The Death Penalty: Americas Experience with Capital Punishment

Paperback | June 21, 2007

byRaymond Paternoster, Robert Brame, Sarah Bacon

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This book addresses one of the most controversial issues in the criminal justice system today--the death penalty. Paternoster et al. present a balanced perspective that focuses on both the arguments for and against capital punishment. Coverage draws on legal, historical, philosophical,economic, sociological, and religious points of view. Topics include: * The history of the death penalty in the United States, from the 1600s to today * The changing nature of the death penalty--changes in the types of crimes that warranted the penalty, the procedures employed to put capital offenders on trial, and the methods used to impose death * Constitutional/legal issues surrounding the death penalty * The influence of race on the administration of the death penalty, both in the past and the present * Justifications for and against the death penalty (retribution, cost, public safety, and religious arguments) * Questions about the execution of innocents, exonerated capital offenders, and flaws in the operation of the death penalty * Public opinion and the death penalty * The death penalty and international law and practice * The future of the death penalty in America

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From the Publisher

This book addresses one of the most controversial issues in the criminal justice system today--the death penalty. Paternoster et al. present a balanced perspective that focuses on both the arguments for and against capital punishment. Coverage draws on legal, historical, philosophical,economic, sociological, and religious points of vie...

Raymond Paternoster is Professor of Criminology and Criminal Justice and Director of the Office of Academic Computing Services at the University of Maryland. Robert Brame is Associate Professor in the Department of Criminology and Criminal Justice at the University of South Carolina. Sarah Bacon is Visiting Assistant Professor ...

other books by Raymond Paternoster

Format:PaperbackDimensions:362 pages, 5.91 × 8.9 × 0.71 inPublished:June 21, 2007Publisher:Oxford University PressLanguage:English

The following ISBNs are associated with this title:

ISBN - 10:0195332423

ISBN - 13:9780195332421

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Table of Contents

Each chapter opens with an Introduction and ends with a Chapter Summary, Discussion Questions, and Further Reading.Part I: The Enduring Legacy of Capital Punishment in the United StatesChapter 1. Capital Punishment in the Early Period: 1608-1929Capital Crimes and Capital Statutes in the Early PeriodCharacteristics of Executions in the Early PeriodChanges in the Practice of the Death Penalty in the Early PeriodMethods of Execution in the Early PeriodLocation of the Death Penalty in the Early PeriodChapter 2. Capital Punishment in the Pre-Modern Period: 1930-1967Capital Crimes and Capital Statutes During the Premodern PeriodCharacteristics of Executions in the Premodern PeriodMethods of Execution During the Premodern PeriodLocation of the Death Penalty in the Premodern PeriodChapter 3. Capital Punishment in the Modern Period: 1977-PresentCapital Crimes and Capital Statutes During the Modern PeriodCharacteristics of Executions in the Modern PeriodMethods of Execution During the Modern PeriodLocation of the Death Penalty in the Modern PeriodChanges in the Practice of the Death Penalty in the Modern PeriodThe Federal and Military Death PenaltyPart II: Legal History, Constitutional Requirements, and Common Justifications for Capital Punishment in the United StatesChapter 4. A Brief Legal History of Capital Punishment in the United StatesEarly Constitutional Challenges to the Method of Imposing DeathConstitutional Theories About What the Eighth Amendment ProhibitsThe Death Penalty's Decline in Popularity and Challenges to Its ConstitutionalityThe Death Penalty is not Procedurally Flawed--The Case of McGautha v. CaliforniaThe Death Penalty as Currently Administered is so Procedurally Flawed That It Constitutes Cruel and Unusual Punishment--The Case of Furman v. GeorgiaChapter 5. Constitutional Requirements for Capital Punishment in the United StatesThe Response to Furman: Mandatory and Guided Discretion Capital StatutesThe Execution of Special Groups--The Young, The Retarded and the Mentally IllChapter 6. Common Justifications for the Death PenaltyRetribution: The Moral Argument for the Death PenaltyCost: The Financial Argument for the Death PenaltyIncapacitation: One of the Public Safety Arguments for the Death PenaltyGeneral Deterrence: The Other Public Safety Argument for the Death PenaltyReligious Positions for and Against the Death PenaltyPart III: The Administration of the Death Penalty: Issues of Race and Human FallabilityChapter 7. Race, the Law, and PunishmentThe Peculiar InstitutionRace and Legal Institutions After the Civil WarChapter 8. Race and Capital PunishmentRace and Capital Punishment: 1930-1967Evidence of Racially Disparate Treatment in the CourtsRace and Capital Punishment: 1997-PresentPost-Furman Evidence of Racial Discrimination in Capital Sentencing Before the Courts--McCleskey v. KempChapter 9. Problems in Administering the Death PenaltyThe Possibly InnocentThe ExoneratedA Broken SystemPart IV: What's to Come of the Death PenaltyChapter 10. Capital Punishment in America's FuturePublic Support for the Death Penalty in the United StatesThe Death Penalty in Other CountriesPredictions About the Future of the Death Penalty in AmericaWhat About Life Without the Possibility of Parole?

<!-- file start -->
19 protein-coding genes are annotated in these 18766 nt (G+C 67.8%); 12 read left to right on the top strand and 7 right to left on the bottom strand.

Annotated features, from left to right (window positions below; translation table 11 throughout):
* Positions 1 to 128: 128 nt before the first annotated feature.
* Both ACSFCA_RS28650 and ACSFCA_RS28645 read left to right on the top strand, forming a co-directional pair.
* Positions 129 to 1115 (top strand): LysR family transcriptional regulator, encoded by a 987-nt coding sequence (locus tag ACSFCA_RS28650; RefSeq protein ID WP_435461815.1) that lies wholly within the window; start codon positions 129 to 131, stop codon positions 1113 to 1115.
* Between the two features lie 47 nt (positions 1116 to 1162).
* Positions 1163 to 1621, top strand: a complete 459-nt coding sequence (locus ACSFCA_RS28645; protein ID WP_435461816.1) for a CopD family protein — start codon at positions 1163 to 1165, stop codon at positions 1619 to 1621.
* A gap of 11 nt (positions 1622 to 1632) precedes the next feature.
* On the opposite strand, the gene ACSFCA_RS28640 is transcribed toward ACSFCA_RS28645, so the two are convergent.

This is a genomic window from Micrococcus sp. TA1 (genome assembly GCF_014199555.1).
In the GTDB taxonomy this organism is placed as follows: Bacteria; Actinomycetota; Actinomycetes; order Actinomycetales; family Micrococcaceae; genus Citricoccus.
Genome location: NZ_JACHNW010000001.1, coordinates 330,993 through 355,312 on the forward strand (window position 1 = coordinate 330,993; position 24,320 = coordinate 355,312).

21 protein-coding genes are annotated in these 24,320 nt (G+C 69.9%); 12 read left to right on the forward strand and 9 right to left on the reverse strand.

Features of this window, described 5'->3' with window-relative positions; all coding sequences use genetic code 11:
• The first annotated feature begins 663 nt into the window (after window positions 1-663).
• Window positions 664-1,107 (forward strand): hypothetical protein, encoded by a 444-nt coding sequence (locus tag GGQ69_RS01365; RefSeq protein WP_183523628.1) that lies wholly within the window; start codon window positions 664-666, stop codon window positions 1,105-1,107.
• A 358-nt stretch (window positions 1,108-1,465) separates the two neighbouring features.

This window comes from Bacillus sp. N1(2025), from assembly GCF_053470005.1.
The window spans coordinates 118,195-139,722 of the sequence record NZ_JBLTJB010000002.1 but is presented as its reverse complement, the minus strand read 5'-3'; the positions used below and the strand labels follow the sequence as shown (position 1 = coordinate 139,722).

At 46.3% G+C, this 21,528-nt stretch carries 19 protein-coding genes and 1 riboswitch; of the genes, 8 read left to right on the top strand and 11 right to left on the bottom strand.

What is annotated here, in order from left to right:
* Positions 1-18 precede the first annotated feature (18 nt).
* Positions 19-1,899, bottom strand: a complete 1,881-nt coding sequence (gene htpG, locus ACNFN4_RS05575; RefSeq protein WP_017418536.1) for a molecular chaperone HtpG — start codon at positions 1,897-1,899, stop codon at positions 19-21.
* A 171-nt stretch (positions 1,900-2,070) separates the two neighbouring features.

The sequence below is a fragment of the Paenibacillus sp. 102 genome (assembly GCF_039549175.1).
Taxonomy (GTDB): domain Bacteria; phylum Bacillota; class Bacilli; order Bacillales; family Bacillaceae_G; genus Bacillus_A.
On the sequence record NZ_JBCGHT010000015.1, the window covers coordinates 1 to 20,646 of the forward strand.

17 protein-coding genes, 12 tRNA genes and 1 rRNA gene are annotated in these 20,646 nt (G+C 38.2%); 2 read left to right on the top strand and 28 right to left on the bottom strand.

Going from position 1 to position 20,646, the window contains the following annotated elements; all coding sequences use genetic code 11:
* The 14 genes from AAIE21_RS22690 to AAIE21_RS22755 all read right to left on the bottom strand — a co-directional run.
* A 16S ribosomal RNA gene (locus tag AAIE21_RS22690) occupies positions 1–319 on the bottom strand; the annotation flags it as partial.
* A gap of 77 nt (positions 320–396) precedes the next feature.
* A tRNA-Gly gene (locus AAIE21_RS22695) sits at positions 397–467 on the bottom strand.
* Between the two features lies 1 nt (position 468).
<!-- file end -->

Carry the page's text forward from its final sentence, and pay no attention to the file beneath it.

Editorial Reviews

"All salient issues and elements of the death penalty debate are thoroughly and carefully presented. The book is comprehensive, timely, engaging, accessible, accurate, and well written."--John Cochran, University of South Florida